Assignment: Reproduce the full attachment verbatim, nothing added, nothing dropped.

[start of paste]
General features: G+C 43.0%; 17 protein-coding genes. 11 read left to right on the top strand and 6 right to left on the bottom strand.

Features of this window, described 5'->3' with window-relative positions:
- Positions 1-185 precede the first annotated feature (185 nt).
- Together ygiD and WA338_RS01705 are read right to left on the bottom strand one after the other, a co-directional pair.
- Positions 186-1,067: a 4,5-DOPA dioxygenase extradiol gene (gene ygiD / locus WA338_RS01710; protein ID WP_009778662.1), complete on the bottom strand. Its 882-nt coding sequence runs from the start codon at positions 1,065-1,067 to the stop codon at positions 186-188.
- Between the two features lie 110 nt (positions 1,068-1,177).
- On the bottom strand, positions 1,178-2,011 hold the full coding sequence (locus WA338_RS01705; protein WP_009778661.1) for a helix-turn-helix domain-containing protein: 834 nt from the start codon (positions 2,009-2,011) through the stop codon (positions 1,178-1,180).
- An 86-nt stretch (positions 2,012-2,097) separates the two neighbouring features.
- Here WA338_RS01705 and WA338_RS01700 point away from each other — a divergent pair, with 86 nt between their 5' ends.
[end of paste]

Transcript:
General features: G+C 43.0%; 17 protein-coding genes. 11 read left to right on the top strand and 6 right to left on the bottom strand.

Features of this window, described 5'->3' with window-relative positions:
- Positions 1-185 precede the first annotated feature (185 nt).
- Together ygiD and WA338_RS01705 are read right to left on the bottom strand one after the other, a co-directional pair.
- Positions 186-1,067: a 4,5-DOPA dioxygenase extradiol gene (gene ygiD / locus WA338_RS01710; protein ID WP_009778662.1), complete on the bottom strand. Its 882-nt coding sequence runs from the start codon at positions 1,065-1,067 to the stop codon at positions 186-188.
- Between the two features lie 110 nt (positions 1,068-1,177).
- On the bottom strand, positions 1,178-2,011 hold the full coding sequence (locus WA338_RS01705; protein WP_009778661.1) for a helix-turn-helix domain-containing protein: 834 nt from the start codon (positions 2,009-2,011) through the stop codon (positions 1,178-1,180).
- An 86-nt stretch (positions 2,012-2,097) separates the two neighbouring features.
- Here WA338_RS01705 and WA338_RS01700 point away from each other — a divergent pair, with 86 nt between their 5' ends.